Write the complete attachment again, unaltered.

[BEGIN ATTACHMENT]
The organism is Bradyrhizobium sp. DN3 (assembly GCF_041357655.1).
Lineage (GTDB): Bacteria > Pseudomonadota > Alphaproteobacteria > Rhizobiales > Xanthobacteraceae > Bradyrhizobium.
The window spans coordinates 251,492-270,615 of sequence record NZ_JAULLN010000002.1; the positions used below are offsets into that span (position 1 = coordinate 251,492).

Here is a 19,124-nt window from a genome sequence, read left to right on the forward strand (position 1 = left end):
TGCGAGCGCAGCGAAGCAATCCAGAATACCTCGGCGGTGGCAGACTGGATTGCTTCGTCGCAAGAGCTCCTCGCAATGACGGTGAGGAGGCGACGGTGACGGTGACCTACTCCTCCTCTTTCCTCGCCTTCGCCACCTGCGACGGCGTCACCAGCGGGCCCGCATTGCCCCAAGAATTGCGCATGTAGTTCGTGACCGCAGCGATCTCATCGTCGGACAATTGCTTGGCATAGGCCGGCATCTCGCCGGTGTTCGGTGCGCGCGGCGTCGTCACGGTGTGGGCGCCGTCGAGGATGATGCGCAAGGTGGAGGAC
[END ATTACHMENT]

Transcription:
The organism is Bradyrhizobium sp. DN3 (assembly GCF_041357655.1).
Lineage (GTDB): Bacteria > Pseudomonadota > Alphaproteobacteria > Rhizobiales > Xanthobacteraceae > Bradyrhizobium.
The window spans coordinates 251,492-270,615 of sequence record NZ_JAULLN010000002.1; the positions used below are offsets into that span (position 1 = coordinate 251,492).

Here is a 19,124-nt window from a genome sequence, read left to right on the forward strand (position 1 = left end):
TGCGAGCGCAGCGAAGCAATCCAGAATACCTCGGCGGTGGCAGACTGGATTGCTTCGTCGCAAGAGCTCCTCGCAATGACGGTGAGGAGGCGACGGTGACGGTGACCTACTCCTCCTCTTTCCTCGCCTTCGCCACCTGCGACGGCGTCACCAGCGGGCCCGCATTGCCCCAAGAATTGCGCATGTAGTTCGTGACCGCAGCGATCTCATCGTCGGACAATTGCTTGGCATAGGCCGGCATCTCGCCGGTGTTCGGTGCGCGCGGCGTCGTCACGGTGTGGGCGCCGTCGAGGATGATGCGCAAGGTGGAGGAC